Balancing act


I met up with one of my friends this morning. She is pregnant with her second child and feeling stressed about balancing work and family. As soon as we sat down, she lamented: “I feel like I should be able to know everything in my job and be able to do everything at home, and when I don’t or can’t, I get so mad at myself.”

We talked about her particular situation at work and brainstormed about how to manage it. Imagine this: tell people you need help on this particular project because it’s not in your area of expertise. Novel idea for us perfectionists.

We talked about home life. How do we not rip our partners’ heads off when they ask “what’s for dinner?” Another brainstorming session led us to this revolutionary idea: talk to these partners about our stress quotient and ask them to head up dinner for the week. It may be that we are eating Wendy’s and cheese and crackers but there are some weeks that has to happen. Better a little more fats in your diet than a mental breakdown.

Then we talked about kids and our guilty feelings around not spending enough time with them. Revolutionary idea no.2: spend more time with them. Drop the laundry basket and leave the dishes and go sit on the living room floor with a deck of cards. Who cares if the kitchen looks like a madman pummeled through it; do we want our memories ten years from now to be that we had a spotless kitchen or that we had some mean ol’ UNO games together? I’d prefer the latter.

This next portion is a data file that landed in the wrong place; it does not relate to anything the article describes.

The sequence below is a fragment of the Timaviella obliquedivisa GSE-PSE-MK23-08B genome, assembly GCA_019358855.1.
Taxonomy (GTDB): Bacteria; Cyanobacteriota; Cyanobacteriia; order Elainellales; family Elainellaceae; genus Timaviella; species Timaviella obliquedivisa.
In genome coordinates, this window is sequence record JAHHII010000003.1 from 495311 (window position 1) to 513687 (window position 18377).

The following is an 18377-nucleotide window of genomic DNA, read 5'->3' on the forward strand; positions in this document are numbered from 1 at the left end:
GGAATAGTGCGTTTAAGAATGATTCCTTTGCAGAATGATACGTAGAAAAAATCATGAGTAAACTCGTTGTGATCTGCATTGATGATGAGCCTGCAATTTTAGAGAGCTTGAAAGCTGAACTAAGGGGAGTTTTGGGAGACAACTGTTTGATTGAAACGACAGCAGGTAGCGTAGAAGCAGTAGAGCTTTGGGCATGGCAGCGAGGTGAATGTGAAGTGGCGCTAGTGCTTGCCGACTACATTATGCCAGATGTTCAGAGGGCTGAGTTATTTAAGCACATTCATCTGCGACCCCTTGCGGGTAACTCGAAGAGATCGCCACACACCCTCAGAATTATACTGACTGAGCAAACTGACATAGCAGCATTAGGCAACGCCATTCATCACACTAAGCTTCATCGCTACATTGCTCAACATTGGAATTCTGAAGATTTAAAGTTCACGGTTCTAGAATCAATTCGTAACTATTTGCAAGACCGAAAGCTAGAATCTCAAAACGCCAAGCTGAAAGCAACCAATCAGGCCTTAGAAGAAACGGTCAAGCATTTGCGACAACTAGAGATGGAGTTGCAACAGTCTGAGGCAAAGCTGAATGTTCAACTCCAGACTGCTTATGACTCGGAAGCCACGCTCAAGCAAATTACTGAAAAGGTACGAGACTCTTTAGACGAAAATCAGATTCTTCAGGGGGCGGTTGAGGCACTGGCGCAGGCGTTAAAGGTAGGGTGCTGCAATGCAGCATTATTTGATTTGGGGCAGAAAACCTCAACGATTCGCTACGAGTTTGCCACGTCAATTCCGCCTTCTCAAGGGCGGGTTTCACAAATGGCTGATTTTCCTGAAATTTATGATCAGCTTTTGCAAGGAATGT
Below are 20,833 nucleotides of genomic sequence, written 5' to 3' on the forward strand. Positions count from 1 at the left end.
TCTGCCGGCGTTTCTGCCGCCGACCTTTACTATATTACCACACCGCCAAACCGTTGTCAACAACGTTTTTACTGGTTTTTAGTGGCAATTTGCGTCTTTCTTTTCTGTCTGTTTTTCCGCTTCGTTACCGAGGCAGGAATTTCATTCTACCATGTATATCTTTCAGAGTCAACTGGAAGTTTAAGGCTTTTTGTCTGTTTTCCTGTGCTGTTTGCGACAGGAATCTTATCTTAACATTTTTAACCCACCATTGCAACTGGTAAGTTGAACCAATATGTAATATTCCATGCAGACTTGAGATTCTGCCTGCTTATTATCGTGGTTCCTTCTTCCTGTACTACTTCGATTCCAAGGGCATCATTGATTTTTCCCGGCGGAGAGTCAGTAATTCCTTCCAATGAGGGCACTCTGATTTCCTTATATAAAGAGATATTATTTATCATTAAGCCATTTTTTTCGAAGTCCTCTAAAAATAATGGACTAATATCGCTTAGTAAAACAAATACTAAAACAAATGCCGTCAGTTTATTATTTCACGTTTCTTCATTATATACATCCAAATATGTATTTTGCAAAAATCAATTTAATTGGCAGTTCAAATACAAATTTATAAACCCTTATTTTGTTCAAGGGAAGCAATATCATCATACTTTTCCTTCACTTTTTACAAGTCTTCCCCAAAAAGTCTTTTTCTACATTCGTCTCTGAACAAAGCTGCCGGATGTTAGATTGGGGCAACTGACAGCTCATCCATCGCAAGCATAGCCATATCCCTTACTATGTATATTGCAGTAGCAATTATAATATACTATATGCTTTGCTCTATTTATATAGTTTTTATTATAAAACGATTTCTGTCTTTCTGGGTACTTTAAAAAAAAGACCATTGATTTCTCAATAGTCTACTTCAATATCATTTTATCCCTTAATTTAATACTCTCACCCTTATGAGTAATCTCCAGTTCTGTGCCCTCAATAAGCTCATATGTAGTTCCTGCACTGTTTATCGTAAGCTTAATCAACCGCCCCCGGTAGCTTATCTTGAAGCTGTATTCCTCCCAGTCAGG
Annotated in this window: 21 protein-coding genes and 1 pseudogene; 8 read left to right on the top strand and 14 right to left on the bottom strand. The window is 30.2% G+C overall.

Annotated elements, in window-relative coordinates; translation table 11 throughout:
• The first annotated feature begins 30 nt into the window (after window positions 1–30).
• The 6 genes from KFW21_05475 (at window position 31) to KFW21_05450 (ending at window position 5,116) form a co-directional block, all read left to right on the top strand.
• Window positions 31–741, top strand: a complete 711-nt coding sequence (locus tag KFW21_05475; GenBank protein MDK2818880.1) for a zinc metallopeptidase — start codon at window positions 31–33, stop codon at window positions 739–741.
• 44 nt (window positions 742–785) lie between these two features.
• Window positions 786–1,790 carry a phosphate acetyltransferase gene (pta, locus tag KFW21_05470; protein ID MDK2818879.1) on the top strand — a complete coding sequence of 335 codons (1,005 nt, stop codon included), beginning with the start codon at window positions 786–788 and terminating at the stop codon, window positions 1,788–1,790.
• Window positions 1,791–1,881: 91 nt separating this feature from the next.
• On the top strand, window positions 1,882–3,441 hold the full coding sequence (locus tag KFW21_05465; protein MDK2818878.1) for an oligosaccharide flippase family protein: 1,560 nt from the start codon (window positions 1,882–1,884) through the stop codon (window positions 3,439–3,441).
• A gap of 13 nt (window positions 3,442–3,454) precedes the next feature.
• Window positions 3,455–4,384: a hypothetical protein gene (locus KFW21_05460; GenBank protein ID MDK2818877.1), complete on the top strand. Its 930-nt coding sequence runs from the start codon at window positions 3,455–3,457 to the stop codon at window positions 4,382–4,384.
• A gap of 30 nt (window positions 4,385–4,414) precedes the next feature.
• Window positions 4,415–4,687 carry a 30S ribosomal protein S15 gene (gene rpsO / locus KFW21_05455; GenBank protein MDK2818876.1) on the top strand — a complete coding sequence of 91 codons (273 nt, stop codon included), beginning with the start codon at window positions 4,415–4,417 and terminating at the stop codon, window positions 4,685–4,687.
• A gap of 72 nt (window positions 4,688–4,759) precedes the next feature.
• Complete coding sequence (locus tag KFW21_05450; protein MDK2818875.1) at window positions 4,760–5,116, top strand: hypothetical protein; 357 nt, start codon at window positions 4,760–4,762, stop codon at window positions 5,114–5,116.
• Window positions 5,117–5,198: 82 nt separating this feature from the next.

These are topics that I see all over magazines (“Juggle it all in five easy steps!”) and books (“Be a better mom today!”) and websites but they never seem to be put to rest. At times I get irritated with the dialogue – yes, it’s hard to juggle all of these things as a woman but how many conversations do we need to have? But today, while watching my mentee struggle with real dilemmas surrounding work and home, my attitude changed. This dialogue was essential to moving her forward in her job. It was essential for reassuring her that we all struggle with balance. It was essential to remind her what was most important to her at this time of her life. It was essential to reinforce in me how grounding female relationships are and how necessary it is to help one another along. God knows I have had my days and I am positive there will be more to come.

At the end of the conversation, she apologized for complaining the entire time. I made her apologize for apologizing – that’s the last thing she should be doing. I gave her a hug and we both promised to keep talking. And then we whipped out our iPhones to show the latest pictures of our babies.

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